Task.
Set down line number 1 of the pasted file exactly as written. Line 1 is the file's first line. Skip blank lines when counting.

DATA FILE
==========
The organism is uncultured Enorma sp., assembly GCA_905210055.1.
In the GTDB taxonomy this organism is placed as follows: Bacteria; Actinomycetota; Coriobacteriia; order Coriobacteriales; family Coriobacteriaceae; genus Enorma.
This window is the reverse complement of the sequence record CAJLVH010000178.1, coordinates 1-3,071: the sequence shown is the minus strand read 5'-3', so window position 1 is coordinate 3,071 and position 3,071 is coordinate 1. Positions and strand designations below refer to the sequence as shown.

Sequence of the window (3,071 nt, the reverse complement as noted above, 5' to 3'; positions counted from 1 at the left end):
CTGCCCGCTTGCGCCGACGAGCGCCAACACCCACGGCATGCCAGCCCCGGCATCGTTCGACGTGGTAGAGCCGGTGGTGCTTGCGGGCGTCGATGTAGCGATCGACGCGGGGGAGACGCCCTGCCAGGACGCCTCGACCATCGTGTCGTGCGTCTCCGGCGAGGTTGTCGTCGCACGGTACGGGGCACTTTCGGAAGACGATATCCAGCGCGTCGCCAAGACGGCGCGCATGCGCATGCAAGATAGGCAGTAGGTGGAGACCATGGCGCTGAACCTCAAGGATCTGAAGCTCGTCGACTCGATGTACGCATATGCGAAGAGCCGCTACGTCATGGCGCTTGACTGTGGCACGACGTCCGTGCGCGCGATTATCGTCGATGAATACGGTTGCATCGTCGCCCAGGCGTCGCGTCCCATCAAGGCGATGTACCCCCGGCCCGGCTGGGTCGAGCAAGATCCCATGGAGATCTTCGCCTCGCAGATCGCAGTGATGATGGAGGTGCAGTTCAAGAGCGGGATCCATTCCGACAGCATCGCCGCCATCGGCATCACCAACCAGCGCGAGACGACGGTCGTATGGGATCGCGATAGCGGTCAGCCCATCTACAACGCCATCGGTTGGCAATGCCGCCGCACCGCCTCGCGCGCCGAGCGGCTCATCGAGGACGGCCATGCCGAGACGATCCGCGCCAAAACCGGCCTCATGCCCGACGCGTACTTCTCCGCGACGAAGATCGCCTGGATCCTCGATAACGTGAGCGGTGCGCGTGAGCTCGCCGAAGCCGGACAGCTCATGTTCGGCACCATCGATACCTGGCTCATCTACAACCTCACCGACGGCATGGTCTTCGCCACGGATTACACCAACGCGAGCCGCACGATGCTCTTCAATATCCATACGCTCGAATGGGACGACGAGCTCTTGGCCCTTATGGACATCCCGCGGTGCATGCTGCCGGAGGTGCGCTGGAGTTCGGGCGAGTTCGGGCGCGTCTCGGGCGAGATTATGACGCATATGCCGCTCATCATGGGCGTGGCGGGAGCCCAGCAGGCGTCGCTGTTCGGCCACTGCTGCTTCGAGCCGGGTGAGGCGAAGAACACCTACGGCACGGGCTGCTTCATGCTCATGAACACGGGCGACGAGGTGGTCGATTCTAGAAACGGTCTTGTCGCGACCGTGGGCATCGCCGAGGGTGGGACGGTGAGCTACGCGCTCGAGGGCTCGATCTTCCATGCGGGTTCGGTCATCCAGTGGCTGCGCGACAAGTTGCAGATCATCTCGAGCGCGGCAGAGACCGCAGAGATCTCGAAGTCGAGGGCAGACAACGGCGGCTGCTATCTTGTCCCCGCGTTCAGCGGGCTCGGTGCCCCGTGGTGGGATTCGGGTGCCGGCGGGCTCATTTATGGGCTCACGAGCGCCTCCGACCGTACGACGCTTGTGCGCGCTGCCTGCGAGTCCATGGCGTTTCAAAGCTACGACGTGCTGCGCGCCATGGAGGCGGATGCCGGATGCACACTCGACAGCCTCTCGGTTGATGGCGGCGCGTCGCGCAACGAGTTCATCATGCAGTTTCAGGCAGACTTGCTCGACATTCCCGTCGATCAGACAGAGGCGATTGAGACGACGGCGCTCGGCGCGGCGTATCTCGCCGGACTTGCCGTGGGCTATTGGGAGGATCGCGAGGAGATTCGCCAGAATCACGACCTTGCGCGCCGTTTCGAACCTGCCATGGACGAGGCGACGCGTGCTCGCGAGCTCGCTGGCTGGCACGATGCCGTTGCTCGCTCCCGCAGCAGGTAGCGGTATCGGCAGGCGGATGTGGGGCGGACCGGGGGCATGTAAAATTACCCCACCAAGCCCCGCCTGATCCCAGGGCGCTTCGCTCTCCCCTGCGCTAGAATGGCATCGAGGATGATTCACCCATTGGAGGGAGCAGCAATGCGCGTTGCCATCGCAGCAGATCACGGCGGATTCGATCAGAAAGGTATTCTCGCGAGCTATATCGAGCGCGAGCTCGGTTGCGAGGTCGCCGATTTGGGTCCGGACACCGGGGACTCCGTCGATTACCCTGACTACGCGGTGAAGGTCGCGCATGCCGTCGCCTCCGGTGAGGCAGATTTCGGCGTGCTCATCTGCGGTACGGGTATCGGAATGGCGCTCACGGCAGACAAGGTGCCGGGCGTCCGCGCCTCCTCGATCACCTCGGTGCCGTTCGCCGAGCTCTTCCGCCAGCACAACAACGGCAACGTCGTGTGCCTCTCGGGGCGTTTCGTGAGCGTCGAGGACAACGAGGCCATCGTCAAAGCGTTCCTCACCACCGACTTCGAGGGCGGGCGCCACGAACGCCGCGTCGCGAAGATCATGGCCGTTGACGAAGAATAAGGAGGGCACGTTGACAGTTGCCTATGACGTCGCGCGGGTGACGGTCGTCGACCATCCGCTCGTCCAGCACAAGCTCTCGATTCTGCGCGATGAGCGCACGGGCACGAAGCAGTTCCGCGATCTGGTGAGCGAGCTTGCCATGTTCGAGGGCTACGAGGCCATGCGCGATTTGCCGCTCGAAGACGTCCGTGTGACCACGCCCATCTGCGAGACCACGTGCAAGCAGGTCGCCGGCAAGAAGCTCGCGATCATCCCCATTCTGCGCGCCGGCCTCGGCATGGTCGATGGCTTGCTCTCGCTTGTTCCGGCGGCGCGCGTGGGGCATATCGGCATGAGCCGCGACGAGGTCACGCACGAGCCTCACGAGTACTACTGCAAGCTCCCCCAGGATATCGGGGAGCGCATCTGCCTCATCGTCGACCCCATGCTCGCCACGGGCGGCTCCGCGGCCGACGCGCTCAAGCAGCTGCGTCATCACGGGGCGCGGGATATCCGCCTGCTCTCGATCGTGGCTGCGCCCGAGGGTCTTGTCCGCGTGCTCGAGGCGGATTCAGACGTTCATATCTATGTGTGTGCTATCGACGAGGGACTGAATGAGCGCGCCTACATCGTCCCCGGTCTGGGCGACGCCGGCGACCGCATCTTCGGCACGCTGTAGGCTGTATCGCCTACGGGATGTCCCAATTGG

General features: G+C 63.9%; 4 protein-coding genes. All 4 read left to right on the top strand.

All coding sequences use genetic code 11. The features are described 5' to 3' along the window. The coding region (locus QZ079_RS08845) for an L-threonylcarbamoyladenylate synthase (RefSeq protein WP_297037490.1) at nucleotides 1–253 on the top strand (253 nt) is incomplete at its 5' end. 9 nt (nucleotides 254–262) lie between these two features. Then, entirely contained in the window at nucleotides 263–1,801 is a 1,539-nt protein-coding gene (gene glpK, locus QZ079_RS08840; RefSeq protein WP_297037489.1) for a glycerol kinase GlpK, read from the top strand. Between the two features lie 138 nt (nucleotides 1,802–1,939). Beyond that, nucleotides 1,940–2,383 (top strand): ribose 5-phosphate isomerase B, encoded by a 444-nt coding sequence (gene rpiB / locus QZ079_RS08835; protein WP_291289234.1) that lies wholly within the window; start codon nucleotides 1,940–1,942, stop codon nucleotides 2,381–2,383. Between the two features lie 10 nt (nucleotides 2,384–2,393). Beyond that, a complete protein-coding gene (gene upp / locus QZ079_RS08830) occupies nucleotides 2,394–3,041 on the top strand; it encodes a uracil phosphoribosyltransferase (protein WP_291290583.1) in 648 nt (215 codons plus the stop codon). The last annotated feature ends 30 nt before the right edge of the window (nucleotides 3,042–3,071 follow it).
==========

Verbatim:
The organism is uncultured Enorma sp., assembly GCA_905210055.1.